15 October 2018
Mark Cresswell, CEO, LzLabs
In conjunction with Microsoft we recently commissioned Vanson Bourne, a well-respected survey organization, to talk to 500 senior IT executives across almost that many companies using mainframe technology. In respect of statistical significance, this survey base is well in excess of 10% of the worldwide user base of high-end mainframe computers.
The survey reveals significant concerns around mainframe skills, barriers to modernization of core applications and the associated business risk this lack of agility creates.
Barriers to innovation
When a company’s core applications run Intel architectures, using the Linux operating system, the door is open to a world of Open-Source innovation. The effort across a range of open source projects, aimed at altering the fundamental trajectory of modern application development, is quite remarkable. This energy and innovation is almost entirely absent on mainframes.
So, it’s easy to understand why 96% of global IT leaders say Open-Source is strategic to future development and 71% say the mainframe is holding them back from innovation.
A looming skills crisis
Over 80% were concerned about lack of skills within their mainframe organization, and a staggering 56% said they had no succession plan for mainframe skills. The looming lack of mainframe-skilled IT professionals represents a major risk to many traditional business. These mainframe systems are often mission critical – almost all financial transactions touch a mainframe at some point in their journey. Without the skills in place to support them, these fundamental areas of the business could be in serious jeopardy in the near future.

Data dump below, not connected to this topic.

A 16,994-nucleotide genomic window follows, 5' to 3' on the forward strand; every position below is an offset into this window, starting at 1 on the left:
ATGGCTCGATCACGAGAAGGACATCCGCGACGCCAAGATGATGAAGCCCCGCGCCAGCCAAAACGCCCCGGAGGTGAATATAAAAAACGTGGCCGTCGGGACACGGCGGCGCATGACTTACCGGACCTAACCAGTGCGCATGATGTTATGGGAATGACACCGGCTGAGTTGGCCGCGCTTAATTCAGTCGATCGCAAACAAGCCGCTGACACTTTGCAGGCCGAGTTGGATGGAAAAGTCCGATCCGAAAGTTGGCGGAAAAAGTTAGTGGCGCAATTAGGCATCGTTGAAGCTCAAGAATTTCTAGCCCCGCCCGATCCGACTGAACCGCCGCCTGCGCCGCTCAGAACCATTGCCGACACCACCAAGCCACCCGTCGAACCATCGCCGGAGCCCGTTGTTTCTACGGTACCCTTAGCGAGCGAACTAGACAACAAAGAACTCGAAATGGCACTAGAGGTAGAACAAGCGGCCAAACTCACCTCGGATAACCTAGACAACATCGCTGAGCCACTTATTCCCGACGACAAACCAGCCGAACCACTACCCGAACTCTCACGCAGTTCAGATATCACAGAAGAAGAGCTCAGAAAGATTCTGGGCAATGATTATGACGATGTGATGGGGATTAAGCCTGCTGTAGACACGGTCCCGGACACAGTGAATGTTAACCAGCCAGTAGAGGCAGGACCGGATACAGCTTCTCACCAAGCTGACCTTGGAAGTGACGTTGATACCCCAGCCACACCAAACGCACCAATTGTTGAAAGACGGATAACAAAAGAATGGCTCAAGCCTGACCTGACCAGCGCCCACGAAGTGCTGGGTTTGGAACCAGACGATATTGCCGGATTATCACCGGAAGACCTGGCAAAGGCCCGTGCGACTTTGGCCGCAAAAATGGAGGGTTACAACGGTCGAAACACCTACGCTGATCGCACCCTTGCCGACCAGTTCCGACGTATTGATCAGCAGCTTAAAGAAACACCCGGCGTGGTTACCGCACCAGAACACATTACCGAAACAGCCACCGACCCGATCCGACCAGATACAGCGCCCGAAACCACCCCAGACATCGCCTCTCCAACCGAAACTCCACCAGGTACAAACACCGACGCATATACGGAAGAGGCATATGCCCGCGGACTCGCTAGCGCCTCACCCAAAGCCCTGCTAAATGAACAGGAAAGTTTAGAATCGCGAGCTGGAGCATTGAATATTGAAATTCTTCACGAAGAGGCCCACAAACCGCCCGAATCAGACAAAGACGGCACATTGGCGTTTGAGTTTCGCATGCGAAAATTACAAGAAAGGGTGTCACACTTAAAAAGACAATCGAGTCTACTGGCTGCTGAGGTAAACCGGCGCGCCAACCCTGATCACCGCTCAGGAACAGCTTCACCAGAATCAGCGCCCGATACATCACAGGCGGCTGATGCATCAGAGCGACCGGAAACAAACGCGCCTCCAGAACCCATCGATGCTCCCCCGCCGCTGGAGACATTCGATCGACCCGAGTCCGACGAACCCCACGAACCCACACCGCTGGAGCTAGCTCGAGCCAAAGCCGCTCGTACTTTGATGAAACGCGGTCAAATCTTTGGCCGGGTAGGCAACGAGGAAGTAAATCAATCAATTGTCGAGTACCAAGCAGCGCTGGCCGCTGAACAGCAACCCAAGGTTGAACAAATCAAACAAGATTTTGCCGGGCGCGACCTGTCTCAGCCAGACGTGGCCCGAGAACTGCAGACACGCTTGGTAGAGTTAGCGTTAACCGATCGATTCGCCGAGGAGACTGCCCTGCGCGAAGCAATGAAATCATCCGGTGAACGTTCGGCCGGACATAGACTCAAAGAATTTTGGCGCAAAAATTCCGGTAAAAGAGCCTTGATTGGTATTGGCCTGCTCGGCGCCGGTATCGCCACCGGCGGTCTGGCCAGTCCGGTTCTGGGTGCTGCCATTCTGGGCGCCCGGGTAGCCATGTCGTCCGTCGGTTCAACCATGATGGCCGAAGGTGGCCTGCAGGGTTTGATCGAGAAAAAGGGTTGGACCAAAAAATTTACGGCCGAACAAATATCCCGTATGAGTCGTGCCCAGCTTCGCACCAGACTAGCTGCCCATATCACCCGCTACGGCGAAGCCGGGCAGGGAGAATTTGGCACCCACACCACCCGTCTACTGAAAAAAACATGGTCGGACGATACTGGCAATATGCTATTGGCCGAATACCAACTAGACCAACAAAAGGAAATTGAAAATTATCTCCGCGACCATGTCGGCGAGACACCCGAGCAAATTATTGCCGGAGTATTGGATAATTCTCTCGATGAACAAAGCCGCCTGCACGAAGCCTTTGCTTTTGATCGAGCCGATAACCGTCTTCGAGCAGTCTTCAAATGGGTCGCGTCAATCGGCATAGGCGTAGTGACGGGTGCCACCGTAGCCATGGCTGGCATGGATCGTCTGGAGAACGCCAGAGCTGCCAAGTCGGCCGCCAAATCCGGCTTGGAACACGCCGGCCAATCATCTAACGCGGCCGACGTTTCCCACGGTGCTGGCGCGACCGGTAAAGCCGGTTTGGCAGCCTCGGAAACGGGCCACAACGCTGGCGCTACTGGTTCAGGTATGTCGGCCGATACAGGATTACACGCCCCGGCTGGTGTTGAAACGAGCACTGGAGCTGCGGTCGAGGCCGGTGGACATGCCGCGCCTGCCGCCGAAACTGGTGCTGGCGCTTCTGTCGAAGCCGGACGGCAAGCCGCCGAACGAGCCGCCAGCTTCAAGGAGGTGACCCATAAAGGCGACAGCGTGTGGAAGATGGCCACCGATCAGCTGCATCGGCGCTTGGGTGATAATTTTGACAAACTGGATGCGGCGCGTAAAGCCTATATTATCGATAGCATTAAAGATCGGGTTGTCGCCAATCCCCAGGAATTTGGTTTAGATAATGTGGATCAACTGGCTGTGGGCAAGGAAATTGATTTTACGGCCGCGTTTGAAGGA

A significant risk to business
77% of respondents believe they should have already started their mainframe modernization process to avoid being at risk.
This risk has two dimensions. Firstly, running core applications on a platform with a dwindling supply of skilled support personnel; when things go wrong, who are you going to call?
Secondly, borne on the web companies, with none of this mainframe baggage, can simply out-innovate their competitors. And a in a rapidly digitalizing world, this matters.
The tipping point
It is clear the individuals in the survey are aware of the broader implications of keeping legacy applications on a mainframe.
Yet for many, procrastination has set in. They are stuck between a rock and a hard place; they know they have to move, but the skills and technology required to make the move has been sadly lacking.
But the day of reckoning is coming. As pretty soon the skills shortage is going to bite hard, and the inability to innovate on these core applications will cost these companies real revenue.